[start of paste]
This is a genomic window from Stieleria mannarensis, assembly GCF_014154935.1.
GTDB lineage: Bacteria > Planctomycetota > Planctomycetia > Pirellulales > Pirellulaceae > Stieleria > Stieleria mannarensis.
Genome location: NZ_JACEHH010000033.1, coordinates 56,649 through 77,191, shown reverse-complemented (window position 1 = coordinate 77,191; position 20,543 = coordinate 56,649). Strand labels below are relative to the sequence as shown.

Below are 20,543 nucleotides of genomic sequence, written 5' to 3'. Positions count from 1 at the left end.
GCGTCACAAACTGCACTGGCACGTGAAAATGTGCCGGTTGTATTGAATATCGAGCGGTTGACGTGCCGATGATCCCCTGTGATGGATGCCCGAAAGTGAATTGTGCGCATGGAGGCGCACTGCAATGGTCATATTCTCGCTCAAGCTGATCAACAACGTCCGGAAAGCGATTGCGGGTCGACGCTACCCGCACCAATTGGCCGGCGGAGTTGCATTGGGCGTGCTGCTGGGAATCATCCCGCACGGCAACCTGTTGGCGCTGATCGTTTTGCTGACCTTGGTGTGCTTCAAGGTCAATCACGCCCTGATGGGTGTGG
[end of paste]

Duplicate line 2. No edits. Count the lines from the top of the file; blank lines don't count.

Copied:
GTDB lineage: Bacteria > Planctomycetota > Planctomycetia > Pirellulales > Pirellulaceae > Stieleria > Stieleria mannarensis.